Do people who are out of shape, overweight, or have pre-existing conditions have a harder time with the virus than others. Well, obviously. Sorry to be so blunt, but sometimes common sense comes into play. Yes, even fit and otherwise healthy people can be knocked off their feet with this (or any) virus. However, study after study has proven that those who are overweight or have pre-existing conditions tend to be hit harder.
This isn’t just true of the Coronavirus. It’s true for any disease from influenza to cancer. When we stay as healthy and near our ideal weight as possible, we don’t just make ourselves healthier today, we give ourselves more of a fighting chance when something ugly knocks on our door.
If your imagination is as crazy as mine, think of it in terms of a zombie attack. Picture 240 zombies strolling through town with nothing but eating brains on their mind. As if right out of a movie, cars, buses, planes, helicopters. all forms of transpiration no longer work. Heck even all the bicycles have disappeared.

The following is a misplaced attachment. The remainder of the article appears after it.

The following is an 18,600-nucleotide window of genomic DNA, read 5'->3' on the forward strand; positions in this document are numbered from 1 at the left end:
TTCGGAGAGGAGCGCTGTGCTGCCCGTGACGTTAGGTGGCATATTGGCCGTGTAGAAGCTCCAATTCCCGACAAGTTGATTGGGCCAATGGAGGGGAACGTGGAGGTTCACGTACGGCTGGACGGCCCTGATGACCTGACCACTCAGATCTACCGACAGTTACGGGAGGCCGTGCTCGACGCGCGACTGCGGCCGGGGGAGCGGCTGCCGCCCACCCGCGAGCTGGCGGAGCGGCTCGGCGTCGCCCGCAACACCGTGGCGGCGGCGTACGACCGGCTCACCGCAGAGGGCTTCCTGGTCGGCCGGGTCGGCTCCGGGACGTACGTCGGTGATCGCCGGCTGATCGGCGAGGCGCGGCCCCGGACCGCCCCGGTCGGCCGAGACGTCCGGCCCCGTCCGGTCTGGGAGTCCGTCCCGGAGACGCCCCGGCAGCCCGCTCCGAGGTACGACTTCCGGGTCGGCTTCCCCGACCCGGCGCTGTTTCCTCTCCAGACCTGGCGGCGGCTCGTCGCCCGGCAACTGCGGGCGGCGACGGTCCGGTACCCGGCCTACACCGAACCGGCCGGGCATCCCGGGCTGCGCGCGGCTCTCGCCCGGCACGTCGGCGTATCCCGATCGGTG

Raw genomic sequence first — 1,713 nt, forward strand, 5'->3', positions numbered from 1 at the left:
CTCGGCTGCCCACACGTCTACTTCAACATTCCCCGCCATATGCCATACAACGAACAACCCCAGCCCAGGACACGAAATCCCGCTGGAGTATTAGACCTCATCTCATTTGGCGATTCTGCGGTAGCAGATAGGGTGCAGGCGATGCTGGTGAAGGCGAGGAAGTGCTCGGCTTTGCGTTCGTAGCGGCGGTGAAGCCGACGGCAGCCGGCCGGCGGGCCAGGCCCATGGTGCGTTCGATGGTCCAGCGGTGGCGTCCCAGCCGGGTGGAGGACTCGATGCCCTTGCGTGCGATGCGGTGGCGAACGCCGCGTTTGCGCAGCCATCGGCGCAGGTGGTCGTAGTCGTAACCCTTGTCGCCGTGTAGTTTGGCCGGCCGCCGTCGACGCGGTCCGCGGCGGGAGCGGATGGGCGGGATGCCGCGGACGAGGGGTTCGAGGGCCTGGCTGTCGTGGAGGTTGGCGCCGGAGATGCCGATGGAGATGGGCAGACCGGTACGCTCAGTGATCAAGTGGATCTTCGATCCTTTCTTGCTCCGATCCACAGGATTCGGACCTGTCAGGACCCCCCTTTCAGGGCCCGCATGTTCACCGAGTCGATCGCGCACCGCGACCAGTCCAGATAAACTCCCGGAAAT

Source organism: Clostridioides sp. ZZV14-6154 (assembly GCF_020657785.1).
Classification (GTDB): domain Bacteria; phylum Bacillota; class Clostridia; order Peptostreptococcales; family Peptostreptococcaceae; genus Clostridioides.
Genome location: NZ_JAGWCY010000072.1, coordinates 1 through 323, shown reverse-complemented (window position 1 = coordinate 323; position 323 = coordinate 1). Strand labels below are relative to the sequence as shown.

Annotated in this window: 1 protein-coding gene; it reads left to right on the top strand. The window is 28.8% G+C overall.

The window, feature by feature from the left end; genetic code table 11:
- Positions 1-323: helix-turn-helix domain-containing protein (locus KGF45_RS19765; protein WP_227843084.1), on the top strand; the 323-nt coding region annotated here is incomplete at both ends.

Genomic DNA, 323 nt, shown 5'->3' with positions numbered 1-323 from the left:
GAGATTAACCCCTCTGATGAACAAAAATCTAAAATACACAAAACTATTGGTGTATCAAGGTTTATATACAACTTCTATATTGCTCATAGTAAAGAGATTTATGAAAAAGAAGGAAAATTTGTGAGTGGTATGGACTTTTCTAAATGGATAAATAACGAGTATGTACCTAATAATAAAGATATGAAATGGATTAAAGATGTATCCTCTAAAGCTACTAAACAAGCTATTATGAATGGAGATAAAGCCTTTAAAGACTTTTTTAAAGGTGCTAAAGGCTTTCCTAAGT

Who are the people who will stand the best chance of getting away and finding someplace to seek refuge?
The healthiest and most fit. Common sense, whether we’re talking about zombies, viruses, or just about any ugliness you can think of.
If the pandemic has taught us anything… and I like to think it has… it’s this:
- We have got to be prepared for anything that comes our way. This means mentally, physically, and (although I fail particularly miserably with this one) financially. Please don’t ask me to start saving money, I’d stand a better chance in a room with the 240 zombies.